Early Life

It was thought that Cuauhtémoc was born in 1495, although the exact date is not known. His bearing impressed many who saw him. The Spanish writer Bernal Diaz de Castillo wrote in his book, History of the Conquest, that he was “elegant in his person” for an Aztec. Since Spaniards often denigrated the appearance and abilities of the Aztecs, this was notable praise.

Cuauhtémoc was the nephew of two previous emperors, the renowned ruler, Moctezuma II, and his brother, Cuitlahuac. Since Cuauhtémoc had previously married Princess Tecuichpo, the daughter of Moctezuma, he was also that ruler’s son-in-law. He is known to have had military experience from a young age, although again the precise details are lost. He is also said to have burned with a fiery hatred for the Spaniards.

Rising to Power

The first incident through which Cuauhtémoc became more widely known is not definitely attested by reliable sources, but has come to be seen as indicative of his character. The royal palace of the Aztecs had been taken by the Spaniards, and Moctezuma had been captured by them. At this point, two rival groups of Spanish soldiers clashed, an incident which resulted in the death of the emperor.

The Spanish governor of Cuba, Diego Valazquez, had become jealous of the conquistador Hernán Cortés and ordered a force to Mexico to overthrow him. Cortés took some of his soldiers to repel this attack, but left a substantial force behind in Tenochtitlan. After returning, he was shocked to find out that Pedro de Alvarado, his lieutenant, had had six hundred members of the Aztec nobility killed.

This brutal action pushed the Aztecs into full-scale rebellion, and their forces laid siege to the palace. Cortés told Moctezuma that he must command his subjects to cease their assault, but the people instead showered him with stones. Some of these hit Moctezuma, giving him injuries that he later died from. Legend has it that it was Cuauhtémoc who had provoked the stone-throwing by defiantly waving a javelin towards Moctezuma.

Rise to Emperor

After Moctezuma’s death, Cuitlahuac became emperor. The new ruler did not share Moctezuma’s fear of Cortés, since he did not believe the legend that the Spaniards had been sent by Quetzalcoatl, a god who had fair skin and a beard. Cuitlahuac then died after only four months of his reign, possibly by smallpox – a disease which had been imported to the Americas by the Europeans.

Despite his short tenure as emperor, Cuitlahuac was successful in clearing Tenochtitlan of the conquistadors. In July of 1520, on the Noche Triste (sad night) the Spaniards were driven from the city. Shortly after this, the emperor died and Cuauhtémoc was chosen by a council of nobles to rule in his stead. His most pressing task would be to defend Tenochtitlan, which Cortés was already preparing to attack again.

The Spanish invaders had made an uneasy alliance with the Tlaxcalans, who had an ancient enmity with the Aztecs and allowed the Spaniards to base themselves in their territory. Cortés’ plan was to build ships and launch a large-scale naval attack on the city, which in the 16th century was on the shores of a substantial lake. Before launching the attack, Cortés have Cuauhtémoc a final opportunity to surrender to the Spanish.

Battle Commences

Cuauhtémoc refused to countenance surrendering to Cortés’s army. Furthermore, he inflamed the situation by making a decree that anyone discovered in his realm who had converted to Christianity would be sacrificed. Seeing this defiance from his opponent, Cortés mounted his initial attack some-time in March, 1521, at first planning to bring the Valley of Mexico, which was close to Tenochtitlan, under his control.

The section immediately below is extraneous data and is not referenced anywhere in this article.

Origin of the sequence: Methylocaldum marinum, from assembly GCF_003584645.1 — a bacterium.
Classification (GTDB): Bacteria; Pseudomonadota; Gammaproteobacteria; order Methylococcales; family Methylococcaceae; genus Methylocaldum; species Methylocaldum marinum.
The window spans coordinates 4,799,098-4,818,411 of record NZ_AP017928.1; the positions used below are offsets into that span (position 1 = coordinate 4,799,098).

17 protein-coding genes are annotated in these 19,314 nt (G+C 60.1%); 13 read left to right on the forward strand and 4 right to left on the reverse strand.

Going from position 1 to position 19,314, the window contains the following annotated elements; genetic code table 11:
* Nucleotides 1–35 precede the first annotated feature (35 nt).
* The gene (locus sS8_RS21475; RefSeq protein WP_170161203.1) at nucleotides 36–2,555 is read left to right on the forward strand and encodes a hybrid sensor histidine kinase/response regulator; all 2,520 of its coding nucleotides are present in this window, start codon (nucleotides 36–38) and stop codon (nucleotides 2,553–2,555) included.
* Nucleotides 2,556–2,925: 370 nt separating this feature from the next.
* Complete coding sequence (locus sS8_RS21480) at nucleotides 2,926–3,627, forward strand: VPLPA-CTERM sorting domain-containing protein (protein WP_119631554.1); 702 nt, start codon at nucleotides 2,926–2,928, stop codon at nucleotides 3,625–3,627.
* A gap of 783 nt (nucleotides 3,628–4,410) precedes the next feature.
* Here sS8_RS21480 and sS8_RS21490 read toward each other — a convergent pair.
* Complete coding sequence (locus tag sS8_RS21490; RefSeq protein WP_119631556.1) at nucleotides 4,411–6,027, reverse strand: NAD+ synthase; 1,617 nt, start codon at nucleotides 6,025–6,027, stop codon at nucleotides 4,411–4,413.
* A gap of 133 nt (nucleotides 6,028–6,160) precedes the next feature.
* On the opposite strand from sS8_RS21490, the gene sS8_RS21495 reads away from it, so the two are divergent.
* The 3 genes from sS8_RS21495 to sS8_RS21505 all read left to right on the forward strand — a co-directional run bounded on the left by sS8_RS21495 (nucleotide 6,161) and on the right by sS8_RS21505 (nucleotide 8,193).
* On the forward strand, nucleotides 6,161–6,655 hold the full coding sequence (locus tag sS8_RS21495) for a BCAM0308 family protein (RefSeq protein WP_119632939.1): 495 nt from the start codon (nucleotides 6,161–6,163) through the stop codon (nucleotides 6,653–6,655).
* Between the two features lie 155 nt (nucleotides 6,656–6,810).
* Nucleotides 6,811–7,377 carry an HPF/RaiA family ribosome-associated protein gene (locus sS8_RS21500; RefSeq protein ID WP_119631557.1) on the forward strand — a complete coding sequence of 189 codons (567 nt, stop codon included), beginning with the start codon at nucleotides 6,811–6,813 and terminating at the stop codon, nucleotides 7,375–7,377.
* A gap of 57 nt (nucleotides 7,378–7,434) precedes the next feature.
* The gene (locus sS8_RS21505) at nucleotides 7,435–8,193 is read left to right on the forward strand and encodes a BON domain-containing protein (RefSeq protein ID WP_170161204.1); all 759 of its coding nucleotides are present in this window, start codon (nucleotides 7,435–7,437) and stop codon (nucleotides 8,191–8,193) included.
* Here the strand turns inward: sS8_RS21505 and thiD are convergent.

The Spanish soldiers reached Tacuba, adjacent to the capital city, but were driven back by Cuauhtémoc, who relied on both land and naval forces in a strong counter-attack. The Europeans were on the defensive, but then reinforcements from Hispaniola arrived. This provided Cortés with 200 soldiers, 80 horses – and, crucially, ammunition. With these resources behind him, Cortés’s men were able to bring the Valley of Mexico completely under their control.

The Final Assault

The Spanish were now able to launch a full-scale assault. On April 28, 1521, the brigantines they had constructed were launched, and a few days later ground troops joined the attack. Cuauhtémoc quickly realized that his troops, who lacked horses, were little more than sitting targets for the Spaniards in open terrain. He therefore changed tactics and brought his soldiers back into Tenochtitlan itself.

Cuauhtémoc’s plan was to fight the invading conquistadors at close quarters, in the streets that the Aztecs knew intimately. At first, the tactic was brilliantly successful: the Spanish assault was driven back beyond the city gates, all the way to the siege lines that had been prepared earlier. Cortés, however, then changed his own approach, deciding to attack the Aztecs’ food supplies.

Assisted by their Tlaxcalan allies, the Spaniards seized control of the city’s main market, threatening the city’s defenders with starvation and famine. Cuauhtémoc responded by attempting to raise a new army from rural areas, in order that they could come to the aid of the starving city residents. His plan was never fully put into practice, however, as he was captured while making a crossing of the lake.

Capture and Torture

The capture of Cuauhtémoc immediately brought an end to any significant resistance from the Aztecs. Cortés, mindful of his reputation for chivalry, initially treated his prisoner with a degree of honor. However, under pressure from his avaricious royal treasurer, Aldrete, he later permitted Cuauhtémoc to be tortured, with the hope that he might break and reveal the location of any treasure he had hidden from the invaders.

Cuauhtémoc refused to buckle even under repeated bouts of torture, repeatedly stating that he did not know about any hidden treasure. Eventually, having become ashamed of what he had allowed to be inflicted on his vanquished enemy, Cortés reversed his earlier decision and forced Aldrete to stop the infliction of such torture.

Later Life and Death

By 1525, Cuauhtémoc had become an auxiliary soldier under Cortés, and was serving with the Spaniard’s army as it pushed into Honduras. Despite his ability, Cortés was convinced by an Indian convert to Christianity that Cuauhtémoc was a traitor who was plotting against him. Cortés instigated a treason trial for the Aztec, and he was found guilty and sentenced to die by hanging.

The decision did not meet with universal acclaim even among the Spanish – Bernal Diaz de Castillo was among a number who believed that he had been unfairly condemned. Nevertheless, Cuauhtémoc was indeed executed later in 1525. In his last speech, he told Cortés that he had known all along that he had been destined for such a fate, thanks to the “false promises” that Cortés had made.


Watch the video: The Otomí: Prehispanic History